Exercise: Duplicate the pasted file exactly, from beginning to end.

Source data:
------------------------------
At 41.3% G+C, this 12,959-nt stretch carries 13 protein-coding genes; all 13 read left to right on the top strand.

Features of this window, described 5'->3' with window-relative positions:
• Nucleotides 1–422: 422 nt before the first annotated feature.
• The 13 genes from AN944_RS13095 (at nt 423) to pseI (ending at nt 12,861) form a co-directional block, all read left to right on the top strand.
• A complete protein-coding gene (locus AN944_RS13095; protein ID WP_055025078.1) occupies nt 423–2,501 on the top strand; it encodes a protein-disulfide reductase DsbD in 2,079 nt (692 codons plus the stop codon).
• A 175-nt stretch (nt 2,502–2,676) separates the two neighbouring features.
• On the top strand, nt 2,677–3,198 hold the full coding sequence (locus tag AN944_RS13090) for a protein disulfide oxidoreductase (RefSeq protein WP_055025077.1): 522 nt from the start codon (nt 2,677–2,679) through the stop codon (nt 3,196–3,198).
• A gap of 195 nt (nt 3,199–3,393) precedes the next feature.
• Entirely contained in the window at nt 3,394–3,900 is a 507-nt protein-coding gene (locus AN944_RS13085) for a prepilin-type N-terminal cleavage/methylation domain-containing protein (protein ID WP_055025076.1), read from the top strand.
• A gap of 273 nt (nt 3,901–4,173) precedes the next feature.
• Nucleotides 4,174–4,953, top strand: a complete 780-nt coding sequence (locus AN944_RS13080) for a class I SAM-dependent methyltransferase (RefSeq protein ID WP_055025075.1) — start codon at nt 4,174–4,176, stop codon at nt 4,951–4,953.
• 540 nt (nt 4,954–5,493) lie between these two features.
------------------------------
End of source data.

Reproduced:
At 41.3% G+C, this 12,959-nt stretch carries 13 protein-coding genes; all 13 read left to right on the top strand.

Features of this window, described 5'->3' with window-relative positions:
• Nucleotides 1–422: 422 nt before the first annotated feature.
• The 13 genes from AN944_RS13095 (at nt 423) to pseI (ending at nt 12,861) form a co-directional block, all read left to right on the top strand.
• A complete protein-coding gene (locus AN944_RS13095; protein ID WP_055025078.1) occupies nt 423–2,501 on the top strand; it encodes a protein-disulfide reductase DsbD in 2,079 nt (692 codons plus the stop codon).
• A 175-nt stretch (nt 2,502–2,676) separates the two neighbouring features.
• On the top strand, nt 2,677–3,198 hold the full coding sequence (locus tag AN944_RS13090) for a protein disulfide oxidoreductase (RefSeq protein WP_055025077.1): 522 nt from the start codon (nt 2,677–2,679) through the stop codon (nt 3,196–3,198).
• A gap of 195 nt (nt 3,199–3,393) precedes the next feature.
• Entirely contained in the window at nt 3,394–3,900 is a 507-nt protein-coding gene (locus AN944_RS13085) for a prepilin-type N-terminal cleavage/methylation domain-containing protein (protein ID WP_055025076.1), read from the top strand.
• A gap of 273 nt (nt 3,901–4,173) precedes the next feature.
• Nucleotides 4,174–4,953, top strand: a complete 780-nt coding sequence (locus AN944_RS13080) for a class I SAM-dependent methyltransferase (RefSeq protein ID WP_055025075.1) — start codon at nt 4,174–4,176, stop codon at nt 4,951–4,953.
• 540 nt (nt 4,954–5,493) lie between these two features.